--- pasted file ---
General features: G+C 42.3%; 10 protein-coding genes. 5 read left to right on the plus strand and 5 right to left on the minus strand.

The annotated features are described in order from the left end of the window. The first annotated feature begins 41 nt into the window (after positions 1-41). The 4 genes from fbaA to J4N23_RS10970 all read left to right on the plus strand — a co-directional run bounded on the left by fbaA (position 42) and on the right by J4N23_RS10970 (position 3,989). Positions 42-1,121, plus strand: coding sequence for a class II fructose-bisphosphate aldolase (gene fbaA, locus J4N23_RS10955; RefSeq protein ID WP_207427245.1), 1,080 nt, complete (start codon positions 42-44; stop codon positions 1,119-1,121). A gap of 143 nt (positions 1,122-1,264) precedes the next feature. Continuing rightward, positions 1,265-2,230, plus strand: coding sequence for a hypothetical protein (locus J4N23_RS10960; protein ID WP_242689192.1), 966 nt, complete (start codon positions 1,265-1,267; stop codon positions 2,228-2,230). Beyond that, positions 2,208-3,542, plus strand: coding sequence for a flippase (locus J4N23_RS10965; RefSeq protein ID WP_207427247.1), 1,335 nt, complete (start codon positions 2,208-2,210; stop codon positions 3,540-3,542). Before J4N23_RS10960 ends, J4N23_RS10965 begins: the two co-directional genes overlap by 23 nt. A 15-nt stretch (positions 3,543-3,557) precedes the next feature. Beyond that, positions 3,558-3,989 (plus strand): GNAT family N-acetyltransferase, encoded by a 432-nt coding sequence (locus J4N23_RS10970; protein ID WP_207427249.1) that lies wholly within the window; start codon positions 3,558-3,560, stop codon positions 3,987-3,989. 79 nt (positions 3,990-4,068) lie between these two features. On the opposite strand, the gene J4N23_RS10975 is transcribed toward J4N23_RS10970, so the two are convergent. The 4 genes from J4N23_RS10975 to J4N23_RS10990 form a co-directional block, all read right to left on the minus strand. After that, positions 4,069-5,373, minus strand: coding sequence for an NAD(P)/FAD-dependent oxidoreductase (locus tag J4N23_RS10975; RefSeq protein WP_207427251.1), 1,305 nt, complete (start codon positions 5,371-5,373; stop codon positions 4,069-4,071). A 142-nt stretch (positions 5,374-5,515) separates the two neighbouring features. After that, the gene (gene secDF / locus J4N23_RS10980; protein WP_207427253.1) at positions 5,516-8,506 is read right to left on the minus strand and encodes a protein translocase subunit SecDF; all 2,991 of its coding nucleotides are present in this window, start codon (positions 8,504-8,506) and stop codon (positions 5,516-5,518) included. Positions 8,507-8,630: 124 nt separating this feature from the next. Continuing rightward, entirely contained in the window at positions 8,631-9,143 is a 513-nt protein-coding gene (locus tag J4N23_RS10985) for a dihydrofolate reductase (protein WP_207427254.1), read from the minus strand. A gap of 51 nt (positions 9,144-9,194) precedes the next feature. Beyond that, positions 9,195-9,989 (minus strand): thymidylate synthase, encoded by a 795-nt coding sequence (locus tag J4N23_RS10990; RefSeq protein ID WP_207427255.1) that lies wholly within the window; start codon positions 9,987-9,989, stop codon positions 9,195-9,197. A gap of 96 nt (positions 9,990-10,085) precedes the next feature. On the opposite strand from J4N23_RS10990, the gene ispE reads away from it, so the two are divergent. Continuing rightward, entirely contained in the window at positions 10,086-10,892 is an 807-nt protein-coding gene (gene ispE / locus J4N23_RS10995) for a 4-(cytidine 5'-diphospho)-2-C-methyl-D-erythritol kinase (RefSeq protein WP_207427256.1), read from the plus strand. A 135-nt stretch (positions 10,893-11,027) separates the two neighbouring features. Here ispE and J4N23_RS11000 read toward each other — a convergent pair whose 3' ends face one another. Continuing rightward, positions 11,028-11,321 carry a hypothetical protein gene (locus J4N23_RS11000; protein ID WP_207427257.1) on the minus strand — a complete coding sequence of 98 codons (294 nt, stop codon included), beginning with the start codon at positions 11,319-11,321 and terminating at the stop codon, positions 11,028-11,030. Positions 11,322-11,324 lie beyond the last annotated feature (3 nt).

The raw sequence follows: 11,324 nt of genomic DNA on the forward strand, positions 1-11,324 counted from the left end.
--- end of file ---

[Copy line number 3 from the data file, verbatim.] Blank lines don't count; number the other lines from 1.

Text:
The raw sequence follows: 11,324 nt of genomic DNA on the forward strand, positions 1-11,324 counted from the left end.